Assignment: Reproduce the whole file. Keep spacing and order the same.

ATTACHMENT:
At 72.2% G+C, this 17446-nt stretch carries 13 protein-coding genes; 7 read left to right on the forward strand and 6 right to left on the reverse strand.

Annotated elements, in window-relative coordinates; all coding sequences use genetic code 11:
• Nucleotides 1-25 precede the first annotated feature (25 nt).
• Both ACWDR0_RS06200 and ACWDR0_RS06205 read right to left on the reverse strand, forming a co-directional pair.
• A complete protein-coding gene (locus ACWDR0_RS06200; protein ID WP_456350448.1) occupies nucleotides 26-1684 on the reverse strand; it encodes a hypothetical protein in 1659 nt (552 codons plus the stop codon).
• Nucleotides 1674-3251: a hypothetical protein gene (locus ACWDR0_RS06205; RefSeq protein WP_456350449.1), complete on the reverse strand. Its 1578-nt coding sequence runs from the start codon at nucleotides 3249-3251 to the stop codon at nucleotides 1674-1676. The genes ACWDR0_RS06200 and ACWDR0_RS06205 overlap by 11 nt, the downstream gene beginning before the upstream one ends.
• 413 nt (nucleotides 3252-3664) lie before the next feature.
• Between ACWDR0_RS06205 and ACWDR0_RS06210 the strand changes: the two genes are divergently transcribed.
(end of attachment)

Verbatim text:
At 72.2% G+C, this 17446-nt stretch carries 13 protein-coding genes; 7 read left to right on the forward strand and 6 right to left on the reverse strand.

Annotated elements, in window-relative coordinates; all coding sequences use genetic code 11:
• Nucleotides 1-25 precede the first annotated feature (25 nt).
• Both ACWDR0_RS06200 and ACWDR0_RS06205 read right to left on the reverse strand, forming a co-directional pair.
• A complete protein-coding gene (locus ACWDR0_RS06200; protein ID WP_456350448.1) occupies nucleotides 26-1684 on the reverse strand; it encodes a hypothetical protein in 1659 nt (552 codons plus the stop codon).
• Nucleotides 1674-3251: a hypothetical protein gene (locus ACWDR0_RS06205; RefSeq protein WP_456350449.1), complete on the reverse strand. Its 1578-nt coding sequence runs from the start codon at nucleotides 3249-3251 to the stop codon at nucleotides 1674-1676. The genes ACWDR0_RS06200 and ACWDR0_RS06205 overlap by 11 nt, the downstream gene beginning before the upstream one ends.
• 413 nt (nucleotides 3252-3664) lie before the next feature.
• Between ACWDR0_RS06205 and ACWDR0_RS06210 the strand changes: the two genes are divergently transcribed.